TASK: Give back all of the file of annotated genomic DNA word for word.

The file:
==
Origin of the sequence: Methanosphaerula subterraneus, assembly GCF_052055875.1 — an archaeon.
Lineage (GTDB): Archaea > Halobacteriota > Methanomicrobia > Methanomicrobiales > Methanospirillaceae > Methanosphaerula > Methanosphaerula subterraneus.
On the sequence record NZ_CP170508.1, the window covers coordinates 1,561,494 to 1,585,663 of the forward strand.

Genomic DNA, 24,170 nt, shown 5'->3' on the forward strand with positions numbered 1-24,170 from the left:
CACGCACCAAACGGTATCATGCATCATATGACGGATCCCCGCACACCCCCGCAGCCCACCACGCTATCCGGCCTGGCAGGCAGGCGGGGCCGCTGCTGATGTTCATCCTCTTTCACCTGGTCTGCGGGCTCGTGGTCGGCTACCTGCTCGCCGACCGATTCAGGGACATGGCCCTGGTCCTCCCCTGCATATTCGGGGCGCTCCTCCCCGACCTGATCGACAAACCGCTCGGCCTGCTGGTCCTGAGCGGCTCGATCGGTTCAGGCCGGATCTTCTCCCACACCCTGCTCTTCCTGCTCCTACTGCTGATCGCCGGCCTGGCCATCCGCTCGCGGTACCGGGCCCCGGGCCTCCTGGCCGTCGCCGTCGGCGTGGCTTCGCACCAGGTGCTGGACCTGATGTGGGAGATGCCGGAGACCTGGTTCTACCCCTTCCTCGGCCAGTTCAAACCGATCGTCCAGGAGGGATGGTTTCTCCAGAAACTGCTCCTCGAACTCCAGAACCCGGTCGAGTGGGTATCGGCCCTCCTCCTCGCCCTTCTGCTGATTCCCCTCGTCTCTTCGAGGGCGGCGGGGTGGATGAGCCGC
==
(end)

Origin of the sequence: Methanosphaerula subterraneus, assembly GCF_052055875.1 — an archaeon.
Lineage (GTDB): Archaea > Halobacteriota > Methanomicrobia > Methanomicrobiales > Methanospirillaceae > Methanosphaerula > Methanosphaerula subterraneus.
On the sequence record NZ_CP170508.1, the window covers coordinates 1,561,494 to 1,585,663 of the forward strand.

Genomic DNA, 24,170 nt, shown 5'->3' on the forward strand with positions numbered 1-24,170 from the left:
CACGCACCAAACGGTATCATGCATCATATGACGGATCCCCGCACACCCCCGCAGCCCACCACGCTATCCGGCCTGGCAGGCAGGCGGGGCCGCTGCTGATGTTCATCCTCTTTCACCTGGTCTGCGGGCTCGTGGTCGGCTACCTGCTCGCCGACCGATTCAGGGACATGGCCCTGGTCCTCCCCTGCATATTCGGGGCGCTCCTCCCCGACCTGATCGACAAACCGCTCGGCCTGCTGGTCCTGAGCGGCTCGATCGGTTCAGGCCGGATCTTCTCCCACACCCTGCTCTTCCTGCTCCTACTGCTGATCGCCGGCCTGGCCATCCGCTCGCGGTACCGGGCCCCGGGCCTCCTGGCCGTCGCCGTCGGCGTGGCTTCGCACCAGGTGCTGGACCTGATGTGGGAGATGCCGGAGACCTGGTTCTACCCCTTCCTCGGCCAGTTCAAACCGATCGTCCAGGAGGGATGGTTTCTCCAGAAACTGCTCCTCGAACTCCAGAACCCGGTCGAGTGGGTATCGGCCCTCCTCCTCGCCCTTCTGCTGATTCCCCTCGTCTCTTCGAGGGCGGCGGGGTGGATGAGCCGC